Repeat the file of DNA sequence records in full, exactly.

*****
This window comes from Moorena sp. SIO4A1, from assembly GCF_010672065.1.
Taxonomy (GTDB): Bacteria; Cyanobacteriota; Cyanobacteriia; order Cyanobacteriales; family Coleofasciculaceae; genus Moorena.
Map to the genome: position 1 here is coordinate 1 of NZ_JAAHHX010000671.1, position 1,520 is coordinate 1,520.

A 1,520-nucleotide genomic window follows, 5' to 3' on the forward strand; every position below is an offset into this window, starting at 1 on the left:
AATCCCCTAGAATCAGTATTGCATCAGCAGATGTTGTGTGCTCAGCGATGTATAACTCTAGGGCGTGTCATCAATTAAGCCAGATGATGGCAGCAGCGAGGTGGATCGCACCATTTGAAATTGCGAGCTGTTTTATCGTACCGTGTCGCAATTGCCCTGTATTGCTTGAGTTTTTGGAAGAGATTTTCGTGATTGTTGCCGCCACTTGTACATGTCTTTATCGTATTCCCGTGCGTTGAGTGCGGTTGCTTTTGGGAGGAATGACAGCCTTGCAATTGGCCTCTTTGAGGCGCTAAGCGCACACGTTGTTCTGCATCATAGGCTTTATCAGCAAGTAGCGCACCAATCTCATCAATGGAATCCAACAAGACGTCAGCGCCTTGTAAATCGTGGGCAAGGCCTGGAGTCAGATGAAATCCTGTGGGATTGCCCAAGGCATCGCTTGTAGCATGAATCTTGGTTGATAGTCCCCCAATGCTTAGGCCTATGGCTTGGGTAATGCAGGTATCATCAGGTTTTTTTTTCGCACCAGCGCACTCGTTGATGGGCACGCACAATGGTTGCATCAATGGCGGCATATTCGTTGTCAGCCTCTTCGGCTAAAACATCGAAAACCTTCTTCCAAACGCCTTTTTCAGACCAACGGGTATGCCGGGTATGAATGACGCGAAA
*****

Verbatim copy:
This window comes from Moorena sp. SIO4A1, from assembly GCF_010672065.1.
Taxonomy (GTDB): Bacteria; Cyanobacteriota; Cyanobacteriia; order Cyanobacteriales; family Coleofasciculaceae; genus Moorena.
Map to the genome: position 1 here is coordinate 1 of NZ_JAAHHX010000671.1, position 1,520 is coordinate 1,520.

A 1,520-nucleotide genomic window follows, 5' to 3' on the forward strand; every position below is an offset into this window, starting at 1 on the left:
AATCCCCTAGAATCAGTATTGCATCAGCAGATGTTGTGTGCTCAGCGATGTATAACTCTAGGGCGTGTCATCAATTAAGCCAGATGATGGCAGCAGCGAGGTGGATCGCACCATTTGAAATTGCGAGCTGTTTTATCGTACCGTGTCGCAATTGCCCTGTATTGCTTGAGTTTTTGGAAGAGATTTTCGTGATTGTTGCCGCCACTTGTACATGTCTTTATCGTATTCCCGTGCGTTGAGTGCGGTTGCTTTTGGGAGGAATGACAGCCTTGCAATTGGCCTCTTTGAGGCGCTAAGCGCACACGTTGTTCTGCATCATAGGCTTTATCAGCAAGTAGCGCACCAATCTCATCAATGGAATCCAACAAGACGTCAGCGCCTTGTAAATCGTGGGCAAGGCCTGGAGTCAGATGAAATCCTGTGGGATTGCCCAAGGCATCGCTTGTAGCATGAATCTTGGTTGATAGTCCCCCAATGCTTAGGCCTATGGCTTGGGTAATGCAGGTATCATCAGGTTTTTTTTTCGCACCAGCGCACTCGTTGATGGGCACGCACAATGGTTGCATCAATGGCGGCATATTCGTTGTCAGCCTCTTCGGCTAAAACATCGAAAACCTTCTTCCAAACGCCTTTTTCAGACCAACGGGTATGCCGGGTATGAATGACGCGAAA